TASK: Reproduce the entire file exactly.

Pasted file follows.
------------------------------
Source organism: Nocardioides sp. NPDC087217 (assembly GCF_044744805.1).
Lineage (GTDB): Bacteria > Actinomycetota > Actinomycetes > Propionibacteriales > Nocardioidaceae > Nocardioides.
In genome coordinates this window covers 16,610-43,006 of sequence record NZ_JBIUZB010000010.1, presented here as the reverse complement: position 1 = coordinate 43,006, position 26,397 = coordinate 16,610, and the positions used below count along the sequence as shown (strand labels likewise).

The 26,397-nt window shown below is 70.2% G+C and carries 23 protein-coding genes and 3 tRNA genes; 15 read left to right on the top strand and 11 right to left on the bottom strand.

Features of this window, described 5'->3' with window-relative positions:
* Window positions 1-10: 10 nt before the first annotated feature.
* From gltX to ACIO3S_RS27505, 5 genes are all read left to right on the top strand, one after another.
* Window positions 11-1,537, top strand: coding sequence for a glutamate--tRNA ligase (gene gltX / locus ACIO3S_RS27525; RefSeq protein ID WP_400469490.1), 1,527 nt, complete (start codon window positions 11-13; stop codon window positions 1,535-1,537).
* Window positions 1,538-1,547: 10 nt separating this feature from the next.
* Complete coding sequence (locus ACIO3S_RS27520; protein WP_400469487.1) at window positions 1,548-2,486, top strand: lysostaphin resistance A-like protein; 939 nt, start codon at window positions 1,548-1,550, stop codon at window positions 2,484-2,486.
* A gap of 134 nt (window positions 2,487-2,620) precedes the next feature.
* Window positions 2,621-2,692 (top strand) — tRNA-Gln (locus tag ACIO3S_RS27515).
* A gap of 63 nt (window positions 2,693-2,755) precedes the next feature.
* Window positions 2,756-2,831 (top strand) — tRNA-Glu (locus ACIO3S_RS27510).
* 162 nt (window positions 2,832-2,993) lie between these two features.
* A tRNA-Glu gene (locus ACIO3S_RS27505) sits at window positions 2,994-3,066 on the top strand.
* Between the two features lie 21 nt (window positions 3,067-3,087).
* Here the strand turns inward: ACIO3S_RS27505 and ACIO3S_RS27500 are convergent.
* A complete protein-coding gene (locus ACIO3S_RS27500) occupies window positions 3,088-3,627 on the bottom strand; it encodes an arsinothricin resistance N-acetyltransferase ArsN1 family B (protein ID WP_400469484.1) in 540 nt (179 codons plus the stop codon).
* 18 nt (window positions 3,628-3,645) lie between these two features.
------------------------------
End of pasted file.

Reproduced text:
Source organism: Nocardioides sp. NPDC087217 (assembly GCF_044744805.1).
Lineage (GTDB): Bacteria > Actinomycetota > Actinomycetes > Propionibacteriales > Nocardioidaceae > Nocardioides.
In genome coordinates this window covers 16,610-43,006 of sequence record NZ_JBIUZB010000010.1, presented here as the reverse complement: position 1 = coordinate 43,006, position 26,397 = coordinate 16,610, and the positions used below count along the sequence as shown (strand labels likewise).

The 26,397-nt window shown below is 70.2% G+C and carries 23 protein-coding genes and 3 tRNA genes; 15 read left to right on the top strand and 11 right to left on the bottom strand.

Features of this window, described 5'->3' with window-relative positions:
* Window positions 1-10: 10 nt before the first annotated feature.
* From gltX to ACIO3S_RS27505, 5 genes are all read left to right on the top strand, one after another.
* Window positions 11-1,537, top strand: coding sequence for a glutamate--tRNA ligase (gene gltX / locus ACIO3S_RS27525; RefSeq protein ID WP_400469490.1), 1,527 nt, complete (start codon window positions 11-13; stop codon window positions 1,535-1,537).
* Window positions 1,538-1,547: 10 nt separating this feature from the next.
* Complete coding sequence (locus ACIO3S_RS27520; protein WP_400469487.1) at window positions 1,548-2,486, top strand: lysostaphin resistance A-like protein; 939 nt, start codon at window positions 1,548-1,550, stop codon at window positions 2,484-2,486.
* A gap of 134 nt (window positions 2,487-2,620) precedes the next feature.
* Window positions 2,621-2,692 (top strand) — tRNA-Gln (locus tag ACIO3S_RS27515).
* A gap of 63 nt (window positions 2,693-2,755) precedes the next feature.
* Window positions 2,756-2,831 (top strand) — tRNA-Glu (locus ACIO3S_RS27510).
* 162 nt (window positions 2,832-2,993) lie between these two features.
* A tRNA-Glu gene (locus ACIO3S_RS27505) sits at window positions 2,994-3,066 on the top strand.
* Between the two features lie 21 nt (window positions 3,067-3,087).
* Here the strand turns inward: ACIO3S_RS27505 and ACIO3S_RS27500 are convergent.
* A complete protein-coding gene (locus ACIO3S_RS27500) occupies window positions 3,088-3,627 on the bottom strand; it encodes an arsinothricin resistance N-acetyltransferase ArsN1 family B (protein ID WP_400469484.1) in 540 nt (179 codons plus the stop codon).
* 18 nt (window positions 3,628-3,645) lie between these two features.